Whether its increasing your reps, sets, adding challenging variations to your exercises, or decreasing your rest time, you should be actively making your workout more intense every time. This is called progressive overload. If you do not apply progressive overload to your workout, you will hit a strength gain plateau very early on.
Once you've been training consistently with progressive overload for 1-2 years, you may find that you are unable to increase your training intensity as frequently as you use to. When you reach this point, you've officially exhausted your "newbie gains" and now you need to train smarter in order to continue progressing. The way to do this is by applying "periodization" principles to your training. There are 2 main types of periodization.
Linear periodization is style of training where the training intensity gradually increases over time. If you draw a graph where the y-axis is intensity, and the x-axis is time, the result would be a 45 degree upward sloping line.
Linear progression works very well for beginners. This is why people who just start to gym tend to see fast results, because it is very easy to add weight to the bar every workout since the weights you are lifting are not heavy to begin with. Once you are not a beginner, we recommend using the next strategy, undulating periodization, if you want to continue seeing results.
Undulating periodization is when your training intensity varies from one training session to the next. To make it simple to understand, imagine your only exercise is squats and you train three times a week.
Below is an oversimplified version of training periodizations
2 weeks of undulating periodization would look something like this:
1st Monday: 3x8 100 lbs (deload)2nd Monday: 3x8 110 lbs (deload)
1st Wednesday: 3x8 130 lbs2nd Wednesday: 3x8 140 lbs
1st Friday: 3x8 115 lbs 2nd Friday: 3x8 125 lbs
Whereas 2 weeks of linear periodzation would look like this:
1st Monday: 3x8 115 lbs2nd Monday: 3x8 130 lbs
1st Wednesday: 3x8 120 lbs2nd Wednesday: 3x8 135 lbs
1st Friday: 3x8 125 lbs2nd Friday: 3x8 140 lbs
With undulating periodization you have periods of increased intensity, but followed with periods of reduced intensity or "deload"; versus linear periodization where the intensity keeps going up and you never get a chance to deload.
The advantage of undulating periodization is that the periods of lower training intensity gives you more time to rest and recover. Your progress might be slower, but by periodically adding deloads to your workouts, you decrease your chances of over training yourself and running into a plateau.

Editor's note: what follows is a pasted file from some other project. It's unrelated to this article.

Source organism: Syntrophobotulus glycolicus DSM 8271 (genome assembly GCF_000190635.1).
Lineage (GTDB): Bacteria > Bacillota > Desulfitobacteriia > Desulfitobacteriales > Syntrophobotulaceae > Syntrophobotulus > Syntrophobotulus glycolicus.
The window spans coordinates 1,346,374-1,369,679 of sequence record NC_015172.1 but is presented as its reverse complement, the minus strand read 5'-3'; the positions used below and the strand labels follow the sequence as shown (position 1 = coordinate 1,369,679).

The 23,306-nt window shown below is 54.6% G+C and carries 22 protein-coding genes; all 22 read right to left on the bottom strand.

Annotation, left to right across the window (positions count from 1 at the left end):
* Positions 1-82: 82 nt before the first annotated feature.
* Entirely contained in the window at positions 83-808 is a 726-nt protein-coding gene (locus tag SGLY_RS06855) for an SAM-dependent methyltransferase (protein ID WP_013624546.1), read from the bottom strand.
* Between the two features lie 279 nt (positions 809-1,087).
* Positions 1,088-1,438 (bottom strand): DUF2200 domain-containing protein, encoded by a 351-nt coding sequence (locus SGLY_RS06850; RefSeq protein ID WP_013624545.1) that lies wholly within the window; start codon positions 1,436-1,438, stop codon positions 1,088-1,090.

A common argument against undulating periodization is that one can say "I can use linear periodization, and deload when i feel over-trained." This is called "auto regulation" and it is a valid strategy, however it is more suitable for advanced lifters. For most beginners and intermediate lifters, it is better to plan your deloads with a systematic rather than going by feel.
Below is an undulating periodization that we use for many of our clients to progress strength in their Big 6 Lifts:
#1 3x12 @ 65% of your 1 Rep Max
#2 4x9 @ 70% of your 1 Rep Max
#3 5x7 @ 75% of your 1 Rep Max
Add 10lbs to 1 Rep Max after successful completion of #3
Sub-maximal training is the idea of training under your maximum capacity, rarely going over 85% of your 1 Rep Max. If you Bench Press 100 lbs, the majority of your bench press training would be between 60-85 lbs. This ensures that your exercise technique is always perfect because the weights you are using are well within your ability to handle.
When it comes to advanced lifters, technique is everything. One small mistake in their technique could mean a serious injury. If you train maximally all the time, it is very difficult to maintain integrity in your exercise technique. For example, if one day you have a bad nights sleep, and you come to the gym the next day squatting 95% of your 1 Rep Max, your sleep deprivation could reduce your focus and cause an injury that would put you out of the gym for 6 months. It's just not worth it.
Focus on exercise technique, apply progressive overload, use undulating periodization, and train submaximally.
Sometimes its better to train smarter, not harder.
As you can see, you will run into many plateaus on your fitness journey. In the beginning, motivation can help you quite a bit, but in the long term, you will need to learn to use different strategies to overcome different challenges.
Plateaus are a natural part of life and fitness is no exception. Every plateau you learn to overcome will add new tools to your toolbox that will take you even further along your fitness journey. Stay disciplined, trust the process, and enjoy the journey. After all, fitness is a lifestyle, and you should be in it for the long run.